HP introduced its Jet Fusion 4200 3D Printing solutions to India last year, and is now planning to build a Center of Excellence (CoE) for 3D Printing in Andhra Pradesh, which is the country’s seventh-largest state. This week, the company signed a Memorandum of Understanding (MoU) with the Andhra Pradesh government to build the CoE, which will give small and medium businesses (SMBs) and startups in the state the opportunity to learn more about the benefits of adopting 3D printing. HP India will be the main knowledge provider for the CoE, while the Andhra Pradesh Innovation Society (APIS) will enable accreditations and certifications and provide infrastructure support, and the Andhra Pradesh Economic Development Board (APEDB) will encourage and drive public sector enterprises and government departments to use the CoE.
“Manufacturing in Andhra Pradesh has great potential as a lot of demand is slated to come from domestic consumption,” said J. Krishna Kishore, the CEO of APEDB. “Andhra Pradesh’s impetus in automotive, electronics and aerospace makes technologies like 3D printing market-ready.”
South Korea Continues to Invest in 3D Printing
For the last couple of years, the government of South Korea has been investing in 3D printing, and 2019 is no different. The country’s Ministry of Science and ICT announced that it would be spending 59.3 billion won (US $52.7 million) this year – up nearly 17% from its 2018 investment – in order to continue developing 3D printing expertise to help nurture the industry. According to government officials, 27.73 billion of this will be allocated to further development of 3D printing materials technology, and some of the budget will go towards helping the military make 3D printed components, in addition to helping the medical sector make 3D printed rehab devices.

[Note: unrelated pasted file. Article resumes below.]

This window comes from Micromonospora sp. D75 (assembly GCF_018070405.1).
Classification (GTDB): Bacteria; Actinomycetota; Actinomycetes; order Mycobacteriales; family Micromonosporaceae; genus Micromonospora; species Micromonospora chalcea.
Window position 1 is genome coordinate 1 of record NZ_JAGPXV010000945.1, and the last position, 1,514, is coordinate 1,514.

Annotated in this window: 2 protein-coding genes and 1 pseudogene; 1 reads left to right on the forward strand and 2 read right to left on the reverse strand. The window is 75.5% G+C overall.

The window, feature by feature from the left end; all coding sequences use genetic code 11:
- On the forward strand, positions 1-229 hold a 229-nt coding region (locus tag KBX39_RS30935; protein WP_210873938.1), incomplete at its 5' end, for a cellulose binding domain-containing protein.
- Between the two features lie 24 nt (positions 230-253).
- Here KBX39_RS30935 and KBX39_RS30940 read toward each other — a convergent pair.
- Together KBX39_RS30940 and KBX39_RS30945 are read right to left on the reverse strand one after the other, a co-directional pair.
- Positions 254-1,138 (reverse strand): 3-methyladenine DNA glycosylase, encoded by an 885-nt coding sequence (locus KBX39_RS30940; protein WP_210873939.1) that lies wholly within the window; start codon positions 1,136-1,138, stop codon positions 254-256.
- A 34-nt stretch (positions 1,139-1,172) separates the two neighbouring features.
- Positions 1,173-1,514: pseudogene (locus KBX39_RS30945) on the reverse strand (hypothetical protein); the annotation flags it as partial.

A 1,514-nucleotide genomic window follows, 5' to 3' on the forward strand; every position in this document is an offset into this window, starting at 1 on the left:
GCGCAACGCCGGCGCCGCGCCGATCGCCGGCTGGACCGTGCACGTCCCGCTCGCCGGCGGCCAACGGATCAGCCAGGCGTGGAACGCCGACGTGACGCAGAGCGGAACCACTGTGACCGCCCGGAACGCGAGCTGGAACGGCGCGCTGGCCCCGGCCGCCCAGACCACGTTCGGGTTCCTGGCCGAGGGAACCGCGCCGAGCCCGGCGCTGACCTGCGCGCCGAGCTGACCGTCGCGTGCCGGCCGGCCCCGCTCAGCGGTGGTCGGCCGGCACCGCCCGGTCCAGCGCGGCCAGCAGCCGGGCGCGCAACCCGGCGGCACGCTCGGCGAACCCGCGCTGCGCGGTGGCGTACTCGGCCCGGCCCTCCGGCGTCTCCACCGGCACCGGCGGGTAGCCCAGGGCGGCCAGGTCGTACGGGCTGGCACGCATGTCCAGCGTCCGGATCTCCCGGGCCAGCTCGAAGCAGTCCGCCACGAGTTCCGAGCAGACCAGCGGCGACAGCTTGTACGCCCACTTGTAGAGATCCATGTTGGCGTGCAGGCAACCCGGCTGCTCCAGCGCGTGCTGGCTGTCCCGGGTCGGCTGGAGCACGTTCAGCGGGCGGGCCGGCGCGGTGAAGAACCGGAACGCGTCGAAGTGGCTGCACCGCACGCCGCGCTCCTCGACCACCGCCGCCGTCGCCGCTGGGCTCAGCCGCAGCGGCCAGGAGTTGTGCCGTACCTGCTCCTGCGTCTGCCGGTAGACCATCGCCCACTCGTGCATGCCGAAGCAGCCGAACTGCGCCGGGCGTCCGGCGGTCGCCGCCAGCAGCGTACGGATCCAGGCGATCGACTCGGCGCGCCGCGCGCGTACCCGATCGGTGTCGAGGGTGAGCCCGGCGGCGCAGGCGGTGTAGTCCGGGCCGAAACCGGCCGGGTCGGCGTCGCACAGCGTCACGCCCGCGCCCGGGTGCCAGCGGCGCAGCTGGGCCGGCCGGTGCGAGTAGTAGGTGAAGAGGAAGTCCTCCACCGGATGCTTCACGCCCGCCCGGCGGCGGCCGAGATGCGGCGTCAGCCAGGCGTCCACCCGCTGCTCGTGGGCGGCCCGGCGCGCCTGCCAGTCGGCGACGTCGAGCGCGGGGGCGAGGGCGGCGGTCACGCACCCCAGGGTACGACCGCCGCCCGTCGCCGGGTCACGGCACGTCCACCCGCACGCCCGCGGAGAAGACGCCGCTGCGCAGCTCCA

“3D printing is a core sector that can create innovation in manufacturing and new markets. The ministry will support development by working with other related ministries and strengthen the basis of the industry,” said Yong Hong-taek, an ICT ministry official.
GE Additive Education Program Accepting Applications
In 2017, GE Additive announced that it would be investing $10 million in the GE Additive Education Program (AEP), an educational initiative designed to foster and develop students’ skills in additive manufacturing. To date, the global program has donated over 1,400 polymer 3D printers to 1,000 schools in 30 different countries, and announced this week that it is now accepting applications for the 2019-2020 cycle from primary and secondary schools. While in previous years the AEP also awarded metal 3D printers to universities, that’s not the case this time around.
“This year's education program will focus only on primary and secondary schools,” said Jason Oliver, President & CEO of GE Additive. “The original purpose of our program is to accelerate awareness and education of 3D printing among students '“ building a pipeline of talent that understands 3D design and printing when they enter the workplace. We already enjoy some wonderful working relationships with universities and colleges, so this year we have decided to focus our efforts on younger students.”